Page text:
Clear aligners have a lot of advantages over metal braces—most obviously, they're clear and they're removable. There is a trade-off, though. Because they aren't attached to the teeth, some movements can be more difficult to achieve than they are with traditional braces.
For this reason, it’s important for you to know the limitations of clear aligners so that you can properly assess whether they can achieve the treatment outcomes that you and your patient desire. There are two key principles to keep in mind.
Principle 1: Teeth need space to move.
When you prescribe your case, you can plan to create space with extraction, arch expansion, or IPR, depending on how much space is required. However, despite prediction and planning, there may be some instances where insufficient space will still be an issue.
For example, when teeth crowd each other there may be tight contacts between them. Tight contacts between teeth are common and exist naturally due to the patient's dentition. The teeth are so crowded, they press up against each other, and literally put each other under pressure. You can try to relieve this pressure by creating space (for instance, by performing IPR).
If there's enough pressure, the surrounding teeth may just move in to fill the space you’ve created. If this happens, you may need to create more space than originally intended. If this is not caught and addressed, it can prevent treatment from going forward as planned because the rest of the movements no longer have sufficient space to straighten out. This can result in treatment going off track and the aligners no longer fitting.
You can check for tight contacts by running floss between the teeth. If the floss has a hard time popping in and out, then you know that you have a tight contact. (If the floss pops in and out easily, then you have light to moderate contact.)
Conversely, you don't want too much space left between the teeth. Compliance Checkpoints can also help you to tell if the space you made is closing as planned.
Solutions for creating more space
TIP: Always track the amount of IPR being done. We offer an IPR tracking chart for this purpose.
Principle 2: Teeth need pressure to move.
Most teeth will move with a little bit of consistent pressure on them. However, some types of teeth, some movement, and some other factors are more prone to issues than others. These include:
- Maxillary laterals
- Short clinical crowns
- Age and health of teeth
Solutions for increasing pressure
- Digital power chains
- Extruding with auxiliaries
- Rotating with auxiliaries
Each of these solutions can increase pressure. The key is knowing when to apply each one.
|Engagers may be included in the treatment plan based on your prescription and/or the technician’s recommendation. Engager preferences and timing can be adjusted according to the needs of the patient—just let us know when submitting the case or in a revision.|
|Dimples can be created in office with dimple pliers. These can be used to slightly increase pressure to assist with difficult movements. They are best used to increase the retention of an aligner when needed, such as with short clinical crowns.|
|Buttons and elastics can be used to help with extrusions. See our technique for extruding with auxiliaries.|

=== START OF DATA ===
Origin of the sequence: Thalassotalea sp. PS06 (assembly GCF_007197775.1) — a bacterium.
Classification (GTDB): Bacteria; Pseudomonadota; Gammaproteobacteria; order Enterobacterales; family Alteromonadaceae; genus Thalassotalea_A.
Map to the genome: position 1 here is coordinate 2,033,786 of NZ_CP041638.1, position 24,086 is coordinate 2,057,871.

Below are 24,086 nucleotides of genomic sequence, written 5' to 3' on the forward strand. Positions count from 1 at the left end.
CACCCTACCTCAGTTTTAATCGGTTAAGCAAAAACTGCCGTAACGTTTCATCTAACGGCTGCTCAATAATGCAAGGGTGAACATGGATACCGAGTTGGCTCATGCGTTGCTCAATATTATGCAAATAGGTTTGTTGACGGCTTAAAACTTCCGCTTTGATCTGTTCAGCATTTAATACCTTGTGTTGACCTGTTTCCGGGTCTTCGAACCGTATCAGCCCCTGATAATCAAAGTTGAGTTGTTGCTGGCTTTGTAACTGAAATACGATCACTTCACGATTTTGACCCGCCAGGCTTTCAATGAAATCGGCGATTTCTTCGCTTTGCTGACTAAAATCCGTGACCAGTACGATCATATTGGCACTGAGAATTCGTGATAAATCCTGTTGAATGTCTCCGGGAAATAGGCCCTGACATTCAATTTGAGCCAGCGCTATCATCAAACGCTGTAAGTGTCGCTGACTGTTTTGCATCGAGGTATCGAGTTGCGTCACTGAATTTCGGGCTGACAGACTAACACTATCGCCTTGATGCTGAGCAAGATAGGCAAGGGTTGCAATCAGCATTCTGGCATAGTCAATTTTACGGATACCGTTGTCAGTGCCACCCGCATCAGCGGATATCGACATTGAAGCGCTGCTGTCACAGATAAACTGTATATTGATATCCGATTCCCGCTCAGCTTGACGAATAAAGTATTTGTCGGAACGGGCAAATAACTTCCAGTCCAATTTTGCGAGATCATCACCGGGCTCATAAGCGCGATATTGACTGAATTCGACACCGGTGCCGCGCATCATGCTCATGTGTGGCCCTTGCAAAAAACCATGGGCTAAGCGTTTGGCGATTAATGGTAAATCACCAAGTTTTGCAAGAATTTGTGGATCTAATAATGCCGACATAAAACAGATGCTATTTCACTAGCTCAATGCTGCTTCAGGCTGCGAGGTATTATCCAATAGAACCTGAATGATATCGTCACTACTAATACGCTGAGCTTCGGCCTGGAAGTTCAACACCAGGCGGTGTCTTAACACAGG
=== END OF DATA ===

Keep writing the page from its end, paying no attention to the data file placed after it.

|Buttons and elastics can also be used to help with rotations. See our technique for rotating with auxiliaries.|
Overcorrection is when the technician adds 2-3 more stages of movement beyond the desired finished position to ensure the teeth move into their final position. Overcorrection can be requested in your case submission form at the start of treatment, or in a revision.
Digital power chains can be used to close residual spacing, which can occur if too much IPR was done. Or some cases start with spacing, and you just want to ensure all spaces have closed.
Here are some techniques that can assist with both insufficient space and insufficient pressure:
Backtracking is used to get the teeth back on track by having the patient wear an earlier aligner longer before advancing to the next step. You can get best results by requesting a fresh replacement. You can combine this with other solutions, like adding dimples, extruding with auxiliaries, IPR or hand stripping, all designed to get the teeth back on track without requiring a revision.
Longer wear schedules may help with patients that you suspect are non-compliant or need more time to achieve planned tooth movements.
Increasing patient compliance can be achieved with incentives according to what you want to offer. Here are some incentives used by doctors:
- Educating the patient that by wearing their aligners 22 hours a day, they can avoid delays and added costs, and will be more likely to complete treatment within the expected time frame.
- Explaining the alternative (traditional braces) if aligners are not worn 22 hours a day.
- Using the treatment setup as an incentive to be compliant – reminding them of what their teeth could look like if they keep to their wear schedule.
The consequences for not monitoring or addressing insufficient space and/or insufficient pressure can include:
- Tracking issues
- Aligners that don’t fit
- Case revisions that prolong treatment time
- Expected results not attained
- Unhappy patients
- Refund requests
- Frustration and stress (for you and your patient)
We hope this article helps you to understand how treatment can go off track, how you can prevent this and how to achieve your desired treatment outcomes.